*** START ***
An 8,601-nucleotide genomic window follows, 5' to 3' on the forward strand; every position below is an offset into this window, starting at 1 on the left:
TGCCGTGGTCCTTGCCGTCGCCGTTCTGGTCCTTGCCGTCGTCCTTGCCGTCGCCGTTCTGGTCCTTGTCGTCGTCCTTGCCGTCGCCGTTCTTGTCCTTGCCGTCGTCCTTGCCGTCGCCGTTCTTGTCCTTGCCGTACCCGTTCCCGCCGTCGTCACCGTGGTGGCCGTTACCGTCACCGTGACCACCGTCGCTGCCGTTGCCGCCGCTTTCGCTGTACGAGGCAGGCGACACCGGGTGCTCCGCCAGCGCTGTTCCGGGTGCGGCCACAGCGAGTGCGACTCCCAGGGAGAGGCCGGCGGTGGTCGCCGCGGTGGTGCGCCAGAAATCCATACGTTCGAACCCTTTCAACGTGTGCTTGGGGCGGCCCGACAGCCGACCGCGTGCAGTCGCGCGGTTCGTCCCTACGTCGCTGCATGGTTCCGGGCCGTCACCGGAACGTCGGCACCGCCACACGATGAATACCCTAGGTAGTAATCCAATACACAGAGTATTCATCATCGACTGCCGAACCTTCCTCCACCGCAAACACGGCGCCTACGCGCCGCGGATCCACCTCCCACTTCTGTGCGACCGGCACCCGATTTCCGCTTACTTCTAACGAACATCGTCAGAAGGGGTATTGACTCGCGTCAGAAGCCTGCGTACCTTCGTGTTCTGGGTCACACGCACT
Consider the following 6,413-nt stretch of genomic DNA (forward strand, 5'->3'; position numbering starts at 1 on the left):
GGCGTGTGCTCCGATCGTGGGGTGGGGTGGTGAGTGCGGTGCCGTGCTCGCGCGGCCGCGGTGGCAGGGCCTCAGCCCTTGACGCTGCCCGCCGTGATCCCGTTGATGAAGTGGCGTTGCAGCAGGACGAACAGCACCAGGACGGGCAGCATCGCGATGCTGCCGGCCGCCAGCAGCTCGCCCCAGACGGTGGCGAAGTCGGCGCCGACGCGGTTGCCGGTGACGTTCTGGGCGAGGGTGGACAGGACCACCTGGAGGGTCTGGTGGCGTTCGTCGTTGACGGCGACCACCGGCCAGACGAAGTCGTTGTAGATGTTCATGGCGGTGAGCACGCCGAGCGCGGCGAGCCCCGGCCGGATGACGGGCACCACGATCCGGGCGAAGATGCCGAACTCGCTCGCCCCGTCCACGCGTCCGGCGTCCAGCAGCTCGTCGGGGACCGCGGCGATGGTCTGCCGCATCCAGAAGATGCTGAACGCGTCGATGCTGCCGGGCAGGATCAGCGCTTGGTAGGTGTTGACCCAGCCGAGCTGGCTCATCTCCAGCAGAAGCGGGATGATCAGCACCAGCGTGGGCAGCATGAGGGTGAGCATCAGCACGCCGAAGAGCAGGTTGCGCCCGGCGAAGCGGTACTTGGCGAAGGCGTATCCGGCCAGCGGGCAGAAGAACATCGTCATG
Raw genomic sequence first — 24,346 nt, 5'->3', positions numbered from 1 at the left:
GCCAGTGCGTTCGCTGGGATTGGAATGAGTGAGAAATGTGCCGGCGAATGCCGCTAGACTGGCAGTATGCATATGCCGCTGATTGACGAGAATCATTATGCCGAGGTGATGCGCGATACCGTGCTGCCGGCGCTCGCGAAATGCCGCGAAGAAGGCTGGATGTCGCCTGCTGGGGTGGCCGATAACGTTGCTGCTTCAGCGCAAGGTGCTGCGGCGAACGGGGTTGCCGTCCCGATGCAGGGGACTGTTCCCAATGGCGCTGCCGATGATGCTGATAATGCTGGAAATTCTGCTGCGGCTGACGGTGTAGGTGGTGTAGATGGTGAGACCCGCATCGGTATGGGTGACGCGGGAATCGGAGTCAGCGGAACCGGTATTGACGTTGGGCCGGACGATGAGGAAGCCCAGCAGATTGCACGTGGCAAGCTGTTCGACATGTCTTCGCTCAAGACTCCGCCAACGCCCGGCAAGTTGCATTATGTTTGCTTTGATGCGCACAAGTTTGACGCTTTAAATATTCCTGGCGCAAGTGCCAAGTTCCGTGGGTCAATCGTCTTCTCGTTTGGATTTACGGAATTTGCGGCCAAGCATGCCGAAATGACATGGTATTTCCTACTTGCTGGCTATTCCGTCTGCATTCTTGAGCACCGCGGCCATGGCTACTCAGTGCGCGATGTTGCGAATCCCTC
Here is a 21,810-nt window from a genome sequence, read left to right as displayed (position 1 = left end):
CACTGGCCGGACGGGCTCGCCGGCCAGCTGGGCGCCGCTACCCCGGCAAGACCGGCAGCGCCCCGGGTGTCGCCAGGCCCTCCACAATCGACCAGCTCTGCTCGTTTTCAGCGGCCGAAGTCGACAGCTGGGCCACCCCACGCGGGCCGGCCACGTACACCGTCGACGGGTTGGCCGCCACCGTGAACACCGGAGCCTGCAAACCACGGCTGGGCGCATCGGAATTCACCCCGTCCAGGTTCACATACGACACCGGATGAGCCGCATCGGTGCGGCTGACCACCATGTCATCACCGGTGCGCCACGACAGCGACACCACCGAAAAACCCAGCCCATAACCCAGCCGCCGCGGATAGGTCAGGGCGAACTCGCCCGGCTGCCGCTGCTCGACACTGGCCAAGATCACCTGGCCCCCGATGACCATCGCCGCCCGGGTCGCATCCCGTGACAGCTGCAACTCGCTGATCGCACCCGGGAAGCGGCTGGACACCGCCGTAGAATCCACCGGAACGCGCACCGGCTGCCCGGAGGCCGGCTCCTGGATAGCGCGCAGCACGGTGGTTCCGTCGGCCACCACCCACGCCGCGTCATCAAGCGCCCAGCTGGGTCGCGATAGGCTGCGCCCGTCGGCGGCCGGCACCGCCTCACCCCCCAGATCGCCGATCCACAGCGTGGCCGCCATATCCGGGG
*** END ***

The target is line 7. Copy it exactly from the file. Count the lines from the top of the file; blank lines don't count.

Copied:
Here is a 21,810-nt window from a genome sequence, read left to right as displayed (position 1 = left end):